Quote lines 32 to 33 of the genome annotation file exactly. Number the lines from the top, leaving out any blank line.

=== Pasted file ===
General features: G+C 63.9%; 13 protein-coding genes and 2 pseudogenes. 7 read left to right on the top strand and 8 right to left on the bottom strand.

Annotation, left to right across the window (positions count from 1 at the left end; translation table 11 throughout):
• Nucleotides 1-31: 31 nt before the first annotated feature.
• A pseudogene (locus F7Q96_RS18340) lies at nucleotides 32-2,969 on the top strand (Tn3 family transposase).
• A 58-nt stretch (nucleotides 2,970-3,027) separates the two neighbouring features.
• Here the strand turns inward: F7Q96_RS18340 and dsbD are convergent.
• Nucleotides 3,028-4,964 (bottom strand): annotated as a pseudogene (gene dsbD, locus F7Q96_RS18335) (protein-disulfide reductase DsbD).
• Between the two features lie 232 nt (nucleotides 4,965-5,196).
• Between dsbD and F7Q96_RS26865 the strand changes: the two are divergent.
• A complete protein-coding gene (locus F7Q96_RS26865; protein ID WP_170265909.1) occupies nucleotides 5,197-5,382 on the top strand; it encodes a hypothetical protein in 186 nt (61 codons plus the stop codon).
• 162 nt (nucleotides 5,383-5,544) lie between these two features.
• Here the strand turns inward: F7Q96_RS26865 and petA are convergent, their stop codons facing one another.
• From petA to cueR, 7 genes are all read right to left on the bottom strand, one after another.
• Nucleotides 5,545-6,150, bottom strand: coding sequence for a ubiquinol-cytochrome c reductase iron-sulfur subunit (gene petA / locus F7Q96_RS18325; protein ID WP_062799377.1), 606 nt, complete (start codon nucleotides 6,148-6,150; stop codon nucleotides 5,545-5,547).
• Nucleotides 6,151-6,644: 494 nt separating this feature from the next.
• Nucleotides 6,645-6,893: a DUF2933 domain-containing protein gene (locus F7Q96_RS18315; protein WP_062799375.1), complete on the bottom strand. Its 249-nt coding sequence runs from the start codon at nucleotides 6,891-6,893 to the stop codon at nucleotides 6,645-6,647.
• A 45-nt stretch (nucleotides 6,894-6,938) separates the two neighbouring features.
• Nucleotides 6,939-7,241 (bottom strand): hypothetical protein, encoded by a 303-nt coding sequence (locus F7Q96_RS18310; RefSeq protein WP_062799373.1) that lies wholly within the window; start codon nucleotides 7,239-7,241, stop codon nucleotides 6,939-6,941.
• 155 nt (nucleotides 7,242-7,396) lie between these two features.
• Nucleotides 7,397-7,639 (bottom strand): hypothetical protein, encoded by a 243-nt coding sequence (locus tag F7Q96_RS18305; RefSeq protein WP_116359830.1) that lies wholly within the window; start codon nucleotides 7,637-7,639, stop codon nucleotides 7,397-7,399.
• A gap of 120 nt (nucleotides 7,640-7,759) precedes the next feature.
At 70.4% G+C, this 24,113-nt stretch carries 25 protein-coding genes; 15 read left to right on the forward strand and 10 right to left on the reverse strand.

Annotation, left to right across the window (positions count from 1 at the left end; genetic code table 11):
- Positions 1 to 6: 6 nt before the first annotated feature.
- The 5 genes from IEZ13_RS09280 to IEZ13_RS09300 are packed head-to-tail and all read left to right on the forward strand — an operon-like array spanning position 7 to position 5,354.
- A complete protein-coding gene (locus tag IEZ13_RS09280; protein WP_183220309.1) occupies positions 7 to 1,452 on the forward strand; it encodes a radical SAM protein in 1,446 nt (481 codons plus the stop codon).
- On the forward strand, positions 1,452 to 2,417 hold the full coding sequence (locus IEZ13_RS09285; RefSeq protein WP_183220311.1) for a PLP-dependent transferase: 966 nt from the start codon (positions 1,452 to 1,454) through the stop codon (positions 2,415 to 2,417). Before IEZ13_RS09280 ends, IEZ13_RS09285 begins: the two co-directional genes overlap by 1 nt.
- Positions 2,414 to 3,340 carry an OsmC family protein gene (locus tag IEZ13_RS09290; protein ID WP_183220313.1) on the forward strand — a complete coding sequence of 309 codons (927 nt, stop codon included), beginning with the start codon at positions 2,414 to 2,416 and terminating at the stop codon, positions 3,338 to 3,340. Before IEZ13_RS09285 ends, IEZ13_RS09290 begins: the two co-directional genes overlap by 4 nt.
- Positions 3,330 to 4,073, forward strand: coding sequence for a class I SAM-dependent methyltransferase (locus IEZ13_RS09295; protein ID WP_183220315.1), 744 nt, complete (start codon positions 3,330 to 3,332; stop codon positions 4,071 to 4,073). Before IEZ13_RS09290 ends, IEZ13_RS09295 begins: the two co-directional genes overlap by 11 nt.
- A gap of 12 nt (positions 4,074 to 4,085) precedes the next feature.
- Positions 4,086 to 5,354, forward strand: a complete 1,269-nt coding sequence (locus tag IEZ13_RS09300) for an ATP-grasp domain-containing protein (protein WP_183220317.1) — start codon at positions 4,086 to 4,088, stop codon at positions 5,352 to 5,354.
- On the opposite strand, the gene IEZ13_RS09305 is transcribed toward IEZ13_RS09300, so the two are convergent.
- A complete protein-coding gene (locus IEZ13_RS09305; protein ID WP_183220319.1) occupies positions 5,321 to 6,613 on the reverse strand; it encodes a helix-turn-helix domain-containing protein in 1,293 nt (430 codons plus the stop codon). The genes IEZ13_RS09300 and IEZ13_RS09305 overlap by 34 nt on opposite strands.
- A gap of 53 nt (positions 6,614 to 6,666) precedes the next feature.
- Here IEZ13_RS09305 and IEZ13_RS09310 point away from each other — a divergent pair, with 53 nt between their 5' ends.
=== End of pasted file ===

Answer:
- On the opposite strand, the gene IEZ13_RS09305 is transcribed toward IEZ13_RS09300, so the two are convergent.
- A complete protein-coding gene (locus IEZ13_RS09305; protein ID WP_183220319.1) occupies positions 5,321 to 6,613 on the reverse strand; it encodes a helix-turn-helix domain-containing protein in 1,293 nt (430 codons plus the stop codon). The genes IEZ13_RS09300 and IEZ13_RS09305 overlap by 34 nt on opposite strands.